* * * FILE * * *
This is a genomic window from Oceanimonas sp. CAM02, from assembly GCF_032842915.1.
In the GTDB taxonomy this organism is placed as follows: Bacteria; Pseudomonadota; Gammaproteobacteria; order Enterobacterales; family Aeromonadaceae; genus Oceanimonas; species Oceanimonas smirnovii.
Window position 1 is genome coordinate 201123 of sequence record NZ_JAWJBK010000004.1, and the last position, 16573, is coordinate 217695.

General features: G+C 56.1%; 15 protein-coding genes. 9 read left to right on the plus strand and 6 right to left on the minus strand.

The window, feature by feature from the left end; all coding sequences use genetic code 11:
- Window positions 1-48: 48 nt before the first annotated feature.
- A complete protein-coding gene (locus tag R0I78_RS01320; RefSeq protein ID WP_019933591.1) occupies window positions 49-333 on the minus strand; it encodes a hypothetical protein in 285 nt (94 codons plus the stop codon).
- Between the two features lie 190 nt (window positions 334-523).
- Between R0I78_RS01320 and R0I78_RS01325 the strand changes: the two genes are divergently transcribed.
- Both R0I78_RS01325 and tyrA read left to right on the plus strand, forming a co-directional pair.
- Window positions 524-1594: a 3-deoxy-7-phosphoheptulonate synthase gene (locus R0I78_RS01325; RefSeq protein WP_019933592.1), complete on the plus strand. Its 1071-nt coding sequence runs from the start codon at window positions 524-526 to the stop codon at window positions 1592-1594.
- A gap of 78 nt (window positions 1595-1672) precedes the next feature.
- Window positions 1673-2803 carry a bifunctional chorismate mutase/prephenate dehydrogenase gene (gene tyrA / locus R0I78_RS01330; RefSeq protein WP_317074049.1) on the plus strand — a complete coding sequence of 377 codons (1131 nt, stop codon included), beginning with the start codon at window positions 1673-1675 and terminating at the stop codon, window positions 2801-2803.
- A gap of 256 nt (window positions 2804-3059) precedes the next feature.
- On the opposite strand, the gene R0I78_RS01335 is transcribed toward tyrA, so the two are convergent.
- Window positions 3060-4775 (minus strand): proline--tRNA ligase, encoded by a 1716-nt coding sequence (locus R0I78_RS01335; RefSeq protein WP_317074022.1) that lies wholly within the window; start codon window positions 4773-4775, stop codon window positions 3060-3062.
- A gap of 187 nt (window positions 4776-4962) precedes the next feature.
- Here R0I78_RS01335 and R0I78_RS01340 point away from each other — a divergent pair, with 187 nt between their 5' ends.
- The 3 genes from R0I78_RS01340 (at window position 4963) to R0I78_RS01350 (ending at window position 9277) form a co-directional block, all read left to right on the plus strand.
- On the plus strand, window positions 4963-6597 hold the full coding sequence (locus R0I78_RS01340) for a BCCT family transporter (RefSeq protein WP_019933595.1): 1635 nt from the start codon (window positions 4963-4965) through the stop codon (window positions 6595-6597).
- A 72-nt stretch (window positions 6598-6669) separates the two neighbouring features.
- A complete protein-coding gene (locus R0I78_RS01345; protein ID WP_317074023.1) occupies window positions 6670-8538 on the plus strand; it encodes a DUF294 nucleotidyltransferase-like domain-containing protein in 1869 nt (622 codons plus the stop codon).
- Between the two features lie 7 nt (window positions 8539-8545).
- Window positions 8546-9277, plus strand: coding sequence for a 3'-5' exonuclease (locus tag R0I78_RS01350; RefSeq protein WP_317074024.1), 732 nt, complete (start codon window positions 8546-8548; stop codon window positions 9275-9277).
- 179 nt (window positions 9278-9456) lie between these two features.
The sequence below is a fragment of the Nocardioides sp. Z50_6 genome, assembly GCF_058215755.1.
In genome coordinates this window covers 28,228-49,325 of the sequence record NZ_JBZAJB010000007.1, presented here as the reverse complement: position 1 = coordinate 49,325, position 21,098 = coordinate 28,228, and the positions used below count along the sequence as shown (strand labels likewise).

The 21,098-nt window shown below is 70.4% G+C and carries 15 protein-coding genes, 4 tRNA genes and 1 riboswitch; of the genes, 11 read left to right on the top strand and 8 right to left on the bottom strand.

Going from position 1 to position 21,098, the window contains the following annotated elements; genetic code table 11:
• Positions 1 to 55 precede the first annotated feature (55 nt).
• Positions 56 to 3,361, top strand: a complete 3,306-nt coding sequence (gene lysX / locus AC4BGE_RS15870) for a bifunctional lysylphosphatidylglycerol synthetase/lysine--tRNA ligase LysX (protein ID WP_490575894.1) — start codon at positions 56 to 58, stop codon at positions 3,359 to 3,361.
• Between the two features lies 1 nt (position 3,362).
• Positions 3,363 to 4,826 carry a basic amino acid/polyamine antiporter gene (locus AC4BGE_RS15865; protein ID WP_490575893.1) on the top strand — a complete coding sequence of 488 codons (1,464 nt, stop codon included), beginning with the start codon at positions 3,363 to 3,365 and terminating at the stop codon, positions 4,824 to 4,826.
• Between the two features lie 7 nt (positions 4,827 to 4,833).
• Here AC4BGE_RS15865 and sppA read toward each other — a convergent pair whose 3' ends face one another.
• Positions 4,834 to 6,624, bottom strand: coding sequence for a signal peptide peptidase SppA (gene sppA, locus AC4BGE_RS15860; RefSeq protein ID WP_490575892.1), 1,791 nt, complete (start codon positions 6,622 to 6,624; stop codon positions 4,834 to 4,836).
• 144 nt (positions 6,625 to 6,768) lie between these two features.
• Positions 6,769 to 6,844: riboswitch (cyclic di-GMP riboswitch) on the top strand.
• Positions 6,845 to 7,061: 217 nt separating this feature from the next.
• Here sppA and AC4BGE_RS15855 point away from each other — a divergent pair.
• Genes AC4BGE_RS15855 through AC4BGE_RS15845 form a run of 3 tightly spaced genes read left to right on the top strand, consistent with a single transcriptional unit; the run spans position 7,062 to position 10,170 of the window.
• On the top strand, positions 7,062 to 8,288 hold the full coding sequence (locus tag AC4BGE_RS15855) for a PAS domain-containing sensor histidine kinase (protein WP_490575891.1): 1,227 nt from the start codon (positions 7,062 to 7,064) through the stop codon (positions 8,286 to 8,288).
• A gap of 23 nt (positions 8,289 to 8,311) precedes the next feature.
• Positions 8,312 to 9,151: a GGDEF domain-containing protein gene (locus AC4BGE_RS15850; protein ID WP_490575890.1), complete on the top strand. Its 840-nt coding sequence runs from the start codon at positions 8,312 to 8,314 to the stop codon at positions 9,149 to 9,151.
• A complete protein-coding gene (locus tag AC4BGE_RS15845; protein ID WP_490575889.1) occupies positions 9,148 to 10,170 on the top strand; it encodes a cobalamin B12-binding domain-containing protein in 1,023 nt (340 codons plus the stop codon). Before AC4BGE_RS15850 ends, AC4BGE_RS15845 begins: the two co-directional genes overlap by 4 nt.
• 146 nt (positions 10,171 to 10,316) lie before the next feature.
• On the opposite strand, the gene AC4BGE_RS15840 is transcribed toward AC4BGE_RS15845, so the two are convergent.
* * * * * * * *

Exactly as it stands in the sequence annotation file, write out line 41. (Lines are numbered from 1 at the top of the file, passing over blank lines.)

• Genes AC4BGE_RS15855 through AC4BGE_RS15845 form a run of 3 tightly spaced genes read left to right on the top strand, consistent with a single transcriptional unit; the run spans position 7,062 to position 10,170 of the window.